by Candice Morgan
Originally published: July 11, 2017
In today’s workplace, diversity is more than just a buzzword; it’s a way to build a stronger business. At Pinterest, we understand that diverse teams yield smarter, more innovative results, which are essential in the competitive, dynamic tech industry. With over 175 million active users worldwide, Pinterest thrives on providing users with relevant ideas: what to wear, what to cook, how to furnish your home, and where to travel. Pinterest’s fastest growing users are outside of the United States, and for current and future users, it’s important that the people building our product make it relevant to people of different ethnic, social, physical, and geographic backgrounds.
But businesses have long struggled to increase diversity across all levels. For nearly a decade, I worked at Catalyst, a nonprofit focused on helping women advance in the workplace, consulting with progressive companies who began investing in diversity initiatives in the ‘90s. The tech industry joined the diversity movement to diversify their workforces far later, after being scrutinized for its stark lack of gender and ethnic diversity. What brought me to Pinterest was a bold move I hadn’t seen previously: in 2015, the company decided to set public, challenging goals to increase hiring rates of women and employees from underrepresented ethnic groups.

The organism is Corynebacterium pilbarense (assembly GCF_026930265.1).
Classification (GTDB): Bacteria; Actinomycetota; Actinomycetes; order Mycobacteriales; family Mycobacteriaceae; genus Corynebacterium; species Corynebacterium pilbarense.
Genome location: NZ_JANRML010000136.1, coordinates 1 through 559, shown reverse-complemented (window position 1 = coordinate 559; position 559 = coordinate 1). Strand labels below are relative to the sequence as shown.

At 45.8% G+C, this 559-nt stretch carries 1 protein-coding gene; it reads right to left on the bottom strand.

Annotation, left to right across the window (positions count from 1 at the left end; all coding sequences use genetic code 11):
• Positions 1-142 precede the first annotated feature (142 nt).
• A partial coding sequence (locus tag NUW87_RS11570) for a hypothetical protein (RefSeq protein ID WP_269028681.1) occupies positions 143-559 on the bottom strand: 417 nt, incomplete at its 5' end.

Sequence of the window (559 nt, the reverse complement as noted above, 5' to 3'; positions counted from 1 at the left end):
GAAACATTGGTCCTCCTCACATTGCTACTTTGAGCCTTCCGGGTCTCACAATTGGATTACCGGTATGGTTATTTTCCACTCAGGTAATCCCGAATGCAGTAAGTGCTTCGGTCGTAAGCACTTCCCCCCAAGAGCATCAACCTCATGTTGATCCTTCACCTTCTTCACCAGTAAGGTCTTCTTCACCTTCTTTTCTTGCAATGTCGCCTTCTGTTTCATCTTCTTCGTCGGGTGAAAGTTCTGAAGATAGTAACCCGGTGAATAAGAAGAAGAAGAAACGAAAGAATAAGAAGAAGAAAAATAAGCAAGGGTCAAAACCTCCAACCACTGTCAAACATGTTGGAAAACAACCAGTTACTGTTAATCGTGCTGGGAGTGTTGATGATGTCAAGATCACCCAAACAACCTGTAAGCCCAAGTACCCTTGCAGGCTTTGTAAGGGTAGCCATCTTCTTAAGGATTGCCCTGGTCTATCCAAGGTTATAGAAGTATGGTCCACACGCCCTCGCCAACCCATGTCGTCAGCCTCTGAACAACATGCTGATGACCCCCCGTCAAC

For example, while women typically make up roughly 16% of software engineers in the U.S. (and almost no companies report engineering data specifically), Pinterest’s goal in 2016 was to hire women engineers at nearly twice this rate. The goal was based on a legal analysis of the current workforce, industry graduate rates, and co-founders Ben Silbermann and Evan Sharp’s desire to push far beyond the status quo after two years of flat data.